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Oklahoma Students Exposed To The Coronavirus In School Will No Longer Be Required To Quarantine

Gov. Kevin Stitt (left) tours a school in Hennessey, Oklahoma led by superintendent Mike Woods in August 2020.

Quarantining after a COVID-19 exposure will now be optional in Oklahoma classrooms if students and teachers are wearing a mask.

The state’s new policy was announced by Gov. Kevin Stitt in a press conference Tuesday afternoon.

It will incentivize mask wearing and keep more kids in the classroom when people who test positive for COVID-19 are discovered in schools, Stitt said.

“This is what’s best for our students period,” he said. “End of story.”

Isolation will still be required for students who test positive and students exposed can still choose to quarantine at home.

Stitt blamed teachers unions like the Oklahoma Education Association for what he says is a lack of districts coming back for in person schooling.

“Decisions about school should be made by parents at the dinner table,” Stitt said. “Not at a union hall by people with their own agenda.”

More than 90% of Oklahoma school districts had some in person schooling last fall, far more than many parts of the country.

OEA President Alicia Priest panned Stitt’s message and the new guidelines in a lengthy statement put out after the press conference.

“The governor says schools are safe, but what is he doing to ensure that? Priest wrote. “He calls for no quarantining when there is a mask policy but won’t demand strong mask policies. He cherry picks data instead of holistically tackling the pandemic.”

The new quarantine policy defies current guidelines from the Centers for Disease Control and previous guidelines from the state health department.

Those federal guidelines – widely followed by schools that are in-person around the country and in Oklahoma – say that when a child is within six feet of a person who tests positive for COVID-19 indoors they must self-quarantine for 7 days if they receive a negative test or 10 days if they aren’t tested.

Because of that, it was criticized by Democratic legislators and State schools superintendent Joy Hofmeister.

“The ramifications of the pandemic on education have been challenging and severe,” Hofmeister wrote in a statement. “While this option underscores the need for mask requirements in school, I cannot in good conscience support ignoring quarantine guidelines from the CDC and other infectious disease experts. There is no doubt we all want our students and teachers to be safely in the classroom, but COVID is raging in Oklahoma. In-person instruction is critical, and so is mitigating the spread of the virus. They are not mutually exclusive.”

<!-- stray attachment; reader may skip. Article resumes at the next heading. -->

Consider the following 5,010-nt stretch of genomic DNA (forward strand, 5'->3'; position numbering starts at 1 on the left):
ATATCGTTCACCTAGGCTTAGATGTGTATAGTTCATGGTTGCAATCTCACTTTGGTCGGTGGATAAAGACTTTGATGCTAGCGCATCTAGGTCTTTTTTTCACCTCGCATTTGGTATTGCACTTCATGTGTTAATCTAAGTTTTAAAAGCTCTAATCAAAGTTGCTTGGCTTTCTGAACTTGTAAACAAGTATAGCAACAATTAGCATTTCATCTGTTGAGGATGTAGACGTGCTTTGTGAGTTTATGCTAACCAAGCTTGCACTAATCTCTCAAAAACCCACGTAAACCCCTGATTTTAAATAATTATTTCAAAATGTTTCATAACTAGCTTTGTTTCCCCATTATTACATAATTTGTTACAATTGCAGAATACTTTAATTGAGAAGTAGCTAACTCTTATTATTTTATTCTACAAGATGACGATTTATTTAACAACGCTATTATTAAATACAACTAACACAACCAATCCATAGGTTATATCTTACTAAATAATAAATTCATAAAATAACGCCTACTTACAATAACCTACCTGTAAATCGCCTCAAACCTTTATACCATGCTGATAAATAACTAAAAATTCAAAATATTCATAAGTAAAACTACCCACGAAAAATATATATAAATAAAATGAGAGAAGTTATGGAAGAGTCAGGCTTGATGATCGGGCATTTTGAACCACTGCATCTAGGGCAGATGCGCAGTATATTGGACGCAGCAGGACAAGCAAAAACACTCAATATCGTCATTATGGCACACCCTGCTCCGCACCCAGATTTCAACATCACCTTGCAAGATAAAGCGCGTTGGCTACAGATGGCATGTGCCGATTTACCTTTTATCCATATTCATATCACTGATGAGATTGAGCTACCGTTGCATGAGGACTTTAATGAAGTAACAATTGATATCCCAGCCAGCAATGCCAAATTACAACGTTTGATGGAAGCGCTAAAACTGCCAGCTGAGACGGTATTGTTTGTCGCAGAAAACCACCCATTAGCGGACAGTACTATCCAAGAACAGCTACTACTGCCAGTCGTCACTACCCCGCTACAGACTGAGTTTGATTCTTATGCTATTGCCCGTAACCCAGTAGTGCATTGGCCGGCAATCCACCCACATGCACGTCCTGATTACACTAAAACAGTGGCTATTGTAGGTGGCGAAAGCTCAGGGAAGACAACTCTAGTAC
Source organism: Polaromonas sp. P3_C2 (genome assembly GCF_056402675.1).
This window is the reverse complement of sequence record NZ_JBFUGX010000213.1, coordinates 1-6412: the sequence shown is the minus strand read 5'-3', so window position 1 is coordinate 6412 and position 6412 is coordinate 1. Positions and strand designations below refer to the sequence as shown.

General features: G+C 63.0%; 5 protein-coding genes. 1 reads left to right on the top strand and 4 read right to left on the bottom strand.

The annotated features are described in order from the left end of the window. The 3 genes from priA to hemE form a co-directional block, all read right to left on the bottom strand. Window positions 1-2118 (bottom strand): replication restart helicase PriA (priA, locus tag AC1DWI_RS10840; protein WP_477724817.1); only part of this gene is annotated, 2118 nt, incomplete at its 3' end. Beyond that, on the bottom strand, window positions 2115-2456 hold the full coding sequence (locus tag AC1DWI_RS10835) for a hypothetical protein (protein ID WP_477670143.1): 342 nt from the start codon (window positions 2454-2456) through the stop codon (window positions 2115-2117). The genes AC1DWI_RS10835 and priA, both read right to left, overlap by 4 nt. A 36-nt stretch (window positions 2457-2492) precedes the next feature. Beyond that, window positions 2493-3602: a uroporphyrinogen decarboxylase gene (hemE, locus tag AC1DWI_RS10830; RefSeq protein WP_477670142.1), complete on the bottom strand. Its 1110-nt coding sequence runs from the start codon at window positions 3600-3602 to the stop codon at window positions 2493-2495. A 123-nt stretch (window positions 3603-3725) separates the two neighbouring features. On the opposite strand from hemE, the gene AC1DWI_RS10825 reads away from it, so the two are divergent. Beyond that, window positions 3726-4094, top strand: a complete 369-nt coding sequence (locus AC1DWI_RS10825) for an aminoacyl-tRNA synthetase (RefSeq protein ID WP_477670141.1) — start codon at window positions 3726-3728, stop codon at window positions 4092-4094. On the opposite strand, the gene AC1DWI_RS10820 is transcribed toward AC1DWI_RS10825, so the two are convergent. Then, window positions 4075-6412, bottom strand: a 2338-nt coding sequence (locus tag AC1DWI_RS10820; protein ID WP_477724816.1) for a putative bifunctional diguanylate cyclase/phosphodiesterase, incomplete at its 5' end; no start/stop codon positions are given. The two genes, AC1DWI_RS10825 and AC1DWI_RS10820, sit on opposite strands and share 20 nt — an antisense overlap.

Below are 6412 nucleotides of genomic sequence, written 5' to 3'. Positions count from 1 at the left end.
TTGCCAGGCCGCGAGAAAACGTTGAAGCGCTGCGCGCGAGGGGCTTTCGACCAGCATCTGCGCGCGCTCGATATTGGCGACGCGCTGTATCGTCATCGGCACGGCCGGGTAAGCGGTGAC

A state Department of Education spokeswoman said Hofmeister was not invited to the press conference Tuesday and wasn’t involved in crafting the plan.

Oklahoma’s new concept is based on a new set of identical guidelines approved in Missouri.

The so-called ‘Missouri model’ was released in mid-November.

It was swiftly adopted by Woodward Public Schools that month and had been unofficially followed by districts across the state last semester.

At that time, State Commissioner of Health Lance Frye and Hofmeister sent out a joint letter to school districts condemning the type of policy because “Oklahoma law prohibits an individual having a communicable disease from attending a public or private school.”

“Consistent with this, the law places a duty on families and school officials to isolate and exclude individuals from coming to school until the expiration of the period of isolation or quarantine, or until permission has been granted by the public health official,” the letter says.


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Robby Korth joined KOSU as its news director in November 2022.
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